U.S.A. –-(AmmoLand.com)- The history of our country’s flag is rooted in the Flag Resolution of June 14, 1777. Officially, the resolution states: “Resolved: that the flag of the United States be made of thirteen stripes, alternate red and white; that the union be thirteen stars, white in a blue field, representing a new Constellation.”
That was all the direction that Congress provided. Like many government directives of that time, it provided the foundation and left the details a bit vague.
It’s interesting to note that the stars were meant to symbolize a new constellation – a nod to the new nation – but that’s the only specific symbolism. The colors themselves were a holdover from the British flag, but with no specified holdover of meaning. They’re just colors. Nothing more, nothing less.
Between 1777 and 2021, there have been 27 different versions of what we know today as the official flag of the United States of America. Most – but not all – of those versions have simply involved the adding of stars for the admission of new states. Like all things government-related, there was some lag time involved, and flags were not always officially updated with the new number of stars.
In 1794, an act was approved that said all flags would have 15 stripes and 15 stars after May 1795. Two states and stars were added in a batch, bringing us to 15.
In 1818, the design reverted back to 13 stripes and one star for each state, to be added to the flag on the 4th of July following the admission of each new state. Five more states and stars were added in this batch, bringing us to 20.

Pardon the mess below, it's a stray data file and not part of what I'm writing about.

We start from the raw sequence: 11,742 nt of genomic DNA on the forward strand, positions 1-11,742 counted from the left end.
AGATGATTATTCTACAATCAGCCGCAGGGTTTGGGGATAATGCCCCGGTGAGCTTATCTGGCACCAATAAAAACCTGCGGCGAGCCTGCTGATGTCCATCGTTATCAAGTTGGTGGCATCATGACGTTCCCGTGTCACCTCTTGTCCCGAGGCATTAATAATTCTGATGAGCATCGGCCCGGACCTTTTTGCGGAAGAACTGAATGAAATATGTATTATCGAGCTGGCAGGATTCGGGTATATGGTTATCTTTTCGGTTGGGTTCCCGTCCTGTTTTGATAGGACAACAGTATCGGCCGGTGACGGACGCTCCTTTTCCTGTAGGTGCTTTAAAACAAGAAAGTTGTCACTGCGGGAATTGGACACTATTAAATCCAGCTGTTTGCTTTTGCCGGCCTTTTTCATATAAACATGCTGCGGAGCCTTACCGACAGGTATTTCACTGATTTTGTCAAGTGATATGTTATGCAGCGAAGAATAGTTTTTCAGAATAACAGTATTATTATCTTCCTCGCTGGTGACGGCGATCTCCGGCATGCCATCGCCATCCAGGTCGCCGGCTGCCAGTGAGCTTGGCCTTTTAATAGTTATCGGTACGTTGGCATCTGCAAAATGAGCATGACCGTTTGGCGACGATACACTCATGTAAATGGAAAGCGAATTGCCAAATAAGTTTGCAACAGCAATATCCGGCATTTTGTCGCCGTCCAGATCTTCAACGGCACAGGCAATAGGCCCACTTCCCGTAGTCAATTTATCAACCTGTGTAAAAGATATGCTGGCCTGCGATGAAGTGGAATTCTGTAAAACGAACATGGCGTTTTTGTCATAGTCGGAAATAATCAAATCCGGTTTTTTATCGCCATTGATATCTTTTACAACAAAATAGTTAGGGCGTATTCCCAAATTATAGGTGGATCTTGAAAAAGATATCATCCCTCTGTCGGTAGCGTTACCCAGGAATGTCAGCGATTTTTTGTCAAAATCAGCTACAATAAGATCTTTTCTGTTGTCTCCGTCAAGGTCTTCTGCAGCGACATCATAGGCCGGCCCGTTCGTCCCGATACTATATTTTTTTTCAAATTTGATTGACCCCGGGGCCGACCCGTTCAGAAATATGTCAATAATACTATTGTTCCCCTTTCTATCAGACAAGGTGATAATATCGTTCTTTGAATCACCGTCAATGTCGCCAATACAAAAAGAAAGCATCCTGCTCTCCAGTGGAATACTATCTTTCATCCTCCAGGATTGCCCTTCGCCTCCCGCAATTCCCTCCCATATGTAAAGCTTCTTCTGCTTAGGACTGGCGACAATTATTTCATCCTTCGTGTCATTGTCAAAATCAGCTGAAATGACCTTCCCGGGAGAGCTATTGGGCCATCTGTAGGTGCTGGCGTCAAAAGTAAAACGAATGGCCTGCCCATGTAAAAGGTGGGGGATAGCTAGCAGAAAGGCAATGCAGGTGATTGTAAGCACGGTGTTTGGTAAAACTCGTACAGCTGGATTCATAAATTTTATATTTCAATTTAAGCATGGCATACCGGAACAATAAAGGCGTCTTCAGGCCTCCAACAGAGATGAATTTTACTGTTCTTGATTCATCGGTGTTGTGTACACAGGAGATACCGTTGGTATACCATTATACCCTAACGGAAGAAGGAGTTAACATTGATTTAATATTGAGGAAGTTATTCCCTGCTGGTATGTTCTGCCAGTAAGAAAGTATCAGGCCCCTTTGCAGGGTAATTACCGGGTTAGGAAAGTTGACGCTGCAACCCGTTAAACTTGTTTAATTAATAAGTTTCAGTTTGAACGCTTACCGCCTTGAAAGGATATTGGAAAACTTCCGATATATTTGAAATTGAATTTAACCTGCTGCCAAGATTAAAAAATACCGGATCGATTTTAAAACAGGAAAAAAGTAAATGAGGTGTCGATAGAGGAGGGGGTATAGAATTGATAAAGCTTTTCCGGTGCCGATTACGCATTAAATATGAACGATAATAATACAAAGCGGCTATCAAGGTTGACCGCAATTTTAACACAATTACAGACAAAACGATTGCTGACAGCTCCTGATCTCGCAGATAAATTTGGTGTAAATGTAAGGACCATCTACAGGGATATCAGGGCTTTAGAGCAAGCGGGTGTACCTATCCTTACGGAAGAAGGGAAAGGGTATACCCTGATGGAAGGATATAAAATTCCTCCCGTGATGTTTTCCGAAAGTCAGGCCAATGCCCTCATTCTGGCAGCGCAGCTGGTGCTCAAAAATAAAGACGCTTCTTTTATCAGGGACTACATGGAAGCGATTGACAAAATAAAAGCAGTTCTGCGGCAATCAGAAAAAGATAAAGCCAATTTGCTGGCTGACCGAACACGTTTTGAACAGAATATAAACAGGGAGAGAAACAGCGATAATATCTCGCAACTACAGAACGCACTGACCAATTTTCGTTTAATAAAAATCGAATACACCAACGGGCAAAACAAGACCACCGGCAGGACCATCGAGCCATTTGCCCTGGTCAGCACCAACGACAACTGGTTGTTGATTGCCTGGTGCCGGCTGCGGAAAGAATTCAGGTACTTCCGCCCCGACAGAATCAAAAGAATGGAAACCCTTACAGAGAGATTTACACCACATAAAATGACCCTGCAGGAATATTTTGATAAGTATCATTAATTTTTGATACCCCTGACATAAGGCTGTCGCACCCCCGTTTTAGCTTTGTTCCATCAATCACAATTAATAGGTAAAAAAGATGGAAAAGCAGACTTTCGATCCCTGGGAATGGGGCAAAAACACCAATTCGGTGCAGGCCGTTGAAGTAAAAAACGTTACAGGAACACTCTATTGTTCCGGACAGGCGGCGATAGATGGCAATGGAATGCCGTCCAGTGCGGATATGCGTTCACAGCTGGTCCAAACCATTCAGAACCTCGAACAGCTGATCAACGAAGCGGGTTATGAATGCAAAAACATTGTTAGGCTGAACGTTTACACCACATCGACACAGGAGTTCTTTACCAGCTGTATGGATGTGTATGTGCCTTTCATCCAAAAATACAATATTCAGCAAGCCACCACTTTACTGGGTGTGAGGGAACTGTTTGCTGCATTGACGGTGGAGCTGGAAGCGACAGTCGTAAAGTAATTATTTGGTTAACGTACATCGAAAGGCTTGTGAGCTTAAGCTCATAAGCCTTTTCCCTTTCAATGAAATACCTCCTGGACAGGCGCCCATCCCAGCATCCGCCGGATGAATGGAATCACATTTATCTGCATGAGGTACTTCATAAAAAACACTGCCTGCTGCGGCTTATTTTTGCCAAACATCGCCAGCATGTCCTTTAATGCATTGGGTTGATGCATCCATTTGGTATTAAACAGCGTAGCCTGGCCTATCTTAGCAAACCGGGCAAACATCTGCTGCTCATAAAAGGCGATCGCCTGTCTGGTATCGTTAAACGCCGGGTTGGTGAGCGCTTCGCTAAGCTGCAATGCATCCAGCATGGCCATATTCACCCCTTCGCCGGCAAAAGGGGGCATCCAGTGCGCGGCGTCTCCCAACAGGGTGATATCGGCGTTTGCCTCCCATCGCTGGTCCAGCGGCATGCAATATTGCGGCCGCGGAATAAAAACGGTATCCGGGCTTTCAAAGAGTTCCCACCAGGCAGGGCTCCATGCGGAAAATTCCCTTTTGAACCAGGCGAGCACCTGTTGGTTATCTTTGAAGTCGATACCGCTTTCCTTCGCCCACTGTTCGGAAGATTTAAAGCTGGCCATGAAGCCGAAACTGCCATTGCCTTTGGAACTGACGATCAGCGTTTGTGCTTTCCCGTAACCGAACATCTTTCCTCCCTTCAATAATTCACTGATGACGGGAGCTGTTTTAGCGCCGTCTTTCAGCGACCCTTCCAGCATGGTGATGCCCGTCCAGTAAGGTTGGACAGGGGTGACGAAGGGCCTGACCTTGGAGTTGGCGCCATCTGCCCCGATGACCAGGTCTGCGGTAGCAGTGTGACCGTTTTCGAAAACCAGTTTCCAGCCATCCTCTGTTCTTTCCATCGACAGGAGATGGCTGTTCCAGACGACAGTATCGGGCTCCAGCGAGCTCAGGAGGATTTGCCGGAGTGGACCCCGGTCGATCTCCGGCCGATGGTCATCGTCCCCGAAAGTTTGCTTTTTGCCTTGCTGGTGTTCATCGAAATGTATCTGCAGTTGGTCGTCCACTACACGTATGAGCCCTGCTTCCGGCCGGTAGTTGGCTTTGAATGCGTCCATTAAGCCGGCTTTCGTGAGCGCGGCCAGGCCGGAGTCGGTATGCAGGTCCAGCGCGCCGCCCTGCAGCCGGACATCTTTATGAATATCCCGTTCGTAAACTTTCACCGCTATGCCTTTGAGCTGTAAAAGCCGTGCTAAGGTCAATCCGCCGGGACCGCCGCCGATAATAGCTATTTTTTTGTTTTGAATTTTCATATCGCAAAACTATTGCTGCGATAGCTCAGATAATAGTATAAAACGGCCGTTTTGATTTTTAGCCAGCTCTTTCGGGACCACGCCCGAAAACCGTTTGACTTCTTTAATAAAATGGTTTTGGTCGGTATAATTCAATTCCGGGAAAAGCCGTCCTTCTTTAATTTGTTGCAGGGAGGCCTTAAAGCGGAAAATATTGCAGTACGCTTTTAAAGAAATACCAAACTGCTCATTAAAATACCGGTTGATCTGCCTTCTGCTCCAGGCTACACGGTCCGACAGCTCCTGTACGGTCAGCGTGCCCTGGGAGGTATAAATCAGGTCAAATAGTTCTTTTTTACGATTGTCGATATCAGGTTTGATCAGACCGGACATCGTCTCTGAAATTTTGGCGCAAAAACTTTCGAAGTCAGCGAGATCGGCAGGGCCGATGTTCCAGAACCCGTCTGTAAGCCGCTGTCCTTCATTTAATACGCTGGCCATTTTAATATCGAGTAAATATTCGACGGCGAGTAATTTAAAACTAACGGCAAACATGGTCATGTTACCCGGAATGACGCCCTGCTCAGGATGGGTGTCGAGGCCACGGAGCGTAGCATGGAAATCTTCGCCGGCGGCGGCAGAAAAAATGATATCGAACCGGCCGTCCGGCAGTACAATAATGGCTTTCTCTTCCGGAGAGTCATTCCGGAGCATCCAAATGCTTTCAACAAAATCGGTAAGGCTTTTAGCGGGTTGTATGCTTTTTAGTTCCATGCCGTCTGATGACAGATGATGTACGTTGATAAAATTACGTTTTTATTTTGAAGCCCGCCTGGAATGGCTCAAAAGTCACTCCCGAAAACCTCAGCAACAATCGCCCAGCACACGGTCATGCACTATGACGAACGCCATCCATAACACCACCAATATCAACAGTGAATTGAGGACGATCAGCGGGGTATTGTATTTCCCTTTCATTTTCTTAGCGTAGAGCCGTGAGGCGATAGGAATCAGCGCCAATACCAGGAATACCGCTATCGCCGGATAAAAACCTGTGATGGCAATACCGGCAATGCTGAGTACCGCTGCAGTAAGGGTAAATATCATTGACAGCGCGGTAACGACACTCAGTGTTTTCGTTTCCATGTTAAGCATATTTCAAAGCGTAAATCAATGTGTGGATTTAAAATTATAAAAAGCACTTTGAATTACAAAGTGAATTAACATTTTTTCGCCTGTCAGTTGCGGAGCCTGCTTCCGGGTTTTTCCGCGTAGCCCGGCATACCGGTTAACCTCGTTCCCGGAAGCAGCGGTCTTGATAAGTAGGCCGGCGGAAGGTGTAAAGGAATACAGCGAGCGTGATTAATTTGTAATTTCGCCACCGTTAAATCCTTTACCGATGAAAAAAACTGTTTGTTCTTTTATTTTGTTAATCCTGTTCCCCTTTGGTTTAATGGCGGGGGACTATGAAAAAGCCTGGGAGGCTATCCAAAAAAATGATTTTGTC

We went from 20 to 21 stars, then jumped from 21 to 23 stars, then individually again from 23 to 38 stars. Five more were added in 1890, taking us from 38 to 43 stars. The only other multiple-star jump was in 1912, going from 46 to 48 stars.
For most of our country’s history, flags have taken on a wide variety of designs that adhered loosely to the original idea established in 1777. This is because there was no official guidance on proportion or arrangement for the first 135 years, and it explains why there’s been such artistic variety in star arrangement: circles, patterns, etc.
That all changed in June 1912 with an Executive Order signed by President Taft. It established official proportions of the flag and stated the arrangement of the stars should be done in six horizontal rows of eight each, with a single point of each star to be directed upward.
President Eisenhower signed two more Executive Orders, both in 1959, making the arrangement of the stars in seven rows of seven stars each, staggered horizontally and vertically. Later that year, the arrangement of the stars was to be done in nine rows of stars staggered horizontally and eleven rows of stars staggered vertically.
The design of the American flag (that is, the pattern of the stars) has remained unchanged since July 4, 1960. It was designed by a high school student named Bob Heft from Ohio. His teacher gave him a B- and said the grade could be changed if his design was officially adopted. Luckily for Heft, it was, and he ended up with an A.
In 2007, the current 50-star flag became the longest-flying design in US history, having flown for 47 years. On July 4, 2021, this flag will have been flying for 61 years, covering 12 different administrations.
There have been rumblings recently about changing the flag’s design, either because of the hope of turning Washington, D. C. into the 51st state, or by people wrongly claiming the design is rooted in racism. Whatever the future of the flag may hold, one thing is certain: it will take a literal act of Congress for any change to officially be made.
About Logan Metesh
Logan Metesh is a historian with a focus on firearms history and development. He runs High Caliber History LLC and has more than a decade of experience working for the Smithsonian Institution, the National Park Service, and the NRA Museums. His ability to present history and research in an engaging manner has made him a sought after consultant, writer, and museum professional. The ease with which he can recall obscure historical facts and figures makes him very good at Jeopardy!, but exceptionally bad at geometry.